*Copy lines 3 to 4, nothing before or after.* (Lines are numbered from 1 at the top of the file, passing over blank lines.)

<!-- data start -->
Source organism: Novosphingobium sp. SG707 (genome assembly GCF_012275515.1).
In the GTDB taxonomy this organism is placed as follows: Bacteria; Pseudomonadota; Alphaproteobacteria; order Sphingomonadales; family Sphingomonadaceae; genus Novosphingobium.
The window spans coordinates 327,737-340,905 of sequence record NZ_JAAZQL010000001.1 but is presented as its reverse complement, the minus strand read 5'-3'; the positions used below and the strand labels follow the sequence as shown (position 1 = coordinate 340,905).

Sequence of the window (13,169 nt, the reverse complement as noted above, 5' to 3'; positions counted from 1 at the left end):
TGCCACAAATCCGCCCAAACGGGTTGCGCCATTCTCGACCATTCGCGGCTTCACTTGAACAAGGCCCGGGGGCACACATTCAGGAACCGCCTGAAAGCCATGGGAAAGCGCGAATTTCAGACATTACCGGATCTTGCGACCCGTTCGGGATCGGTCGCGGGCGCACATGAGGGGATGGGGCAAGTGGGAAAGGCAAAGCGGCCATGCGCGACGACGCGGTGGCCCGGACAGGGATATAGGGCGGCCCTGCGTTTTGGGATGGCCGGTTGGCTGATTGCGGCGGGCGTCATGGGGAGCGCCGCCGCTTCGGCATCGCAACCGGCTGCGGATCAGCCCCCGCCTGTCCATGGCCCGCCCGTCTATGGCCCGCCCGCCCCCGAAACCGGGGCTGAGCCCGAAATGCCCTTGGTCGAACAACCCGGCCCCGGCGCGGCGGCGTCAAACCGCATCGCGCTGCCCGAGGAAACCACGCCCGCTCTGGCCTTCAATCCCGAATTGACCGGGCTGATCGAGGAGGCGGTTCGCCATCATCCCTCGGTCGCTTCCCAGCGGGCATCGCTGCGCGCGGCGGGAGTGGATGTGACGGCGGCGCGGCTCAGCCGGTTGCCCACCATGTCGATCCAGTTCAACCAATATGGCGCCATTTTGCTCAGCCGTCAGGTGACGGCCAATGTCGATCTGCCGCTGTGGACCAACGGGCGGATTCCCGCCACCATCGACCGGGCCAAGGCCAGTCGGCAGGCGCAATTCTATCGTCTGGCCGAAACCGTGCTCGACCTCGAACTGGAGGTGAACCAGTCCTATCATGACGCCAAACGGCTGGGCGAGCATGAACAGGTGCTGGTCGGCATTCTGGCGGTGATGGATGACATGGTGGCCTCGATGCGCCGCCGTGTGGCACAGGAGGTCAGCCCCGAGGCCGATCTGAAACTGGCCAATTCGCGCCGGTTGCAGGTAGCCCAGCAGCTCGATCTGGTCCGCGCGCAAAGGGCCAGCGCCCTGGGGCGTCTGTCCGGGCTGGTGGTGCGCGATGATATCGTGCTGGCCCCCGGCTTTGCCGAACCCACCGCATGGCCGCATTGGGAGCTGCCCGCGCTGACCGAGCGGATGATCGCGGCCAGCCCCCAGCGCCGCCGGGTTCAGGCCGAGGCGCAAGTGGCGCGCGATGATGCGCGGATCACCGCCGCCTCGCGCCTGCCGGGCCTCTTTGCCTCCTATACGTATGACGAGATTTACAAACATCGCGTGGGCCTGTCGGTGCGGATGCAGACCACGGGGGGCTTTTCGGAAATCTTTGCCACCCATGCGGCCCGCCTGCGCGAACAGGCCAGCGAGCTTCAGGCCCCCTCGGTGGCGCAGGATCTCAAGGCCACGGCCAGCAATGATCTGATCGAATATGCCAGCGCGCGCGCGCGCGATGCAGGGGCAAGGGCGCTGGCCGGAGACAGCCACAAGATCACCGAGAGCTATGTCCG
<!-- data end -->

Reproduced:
The window spans coordinates 327,737-340,905 of sequence record NZ_JAAZQL010000001.1 but is presented as its reverse complement, the minus strand read 5'-3'; the positions used below and the strand labels follow the sequence as shown (position 1 = coordinate 340,905).

Sequence of the window (13,169 nt, the reverse complement as noted above, 5' to 3'; positions counted from 1 at the left end):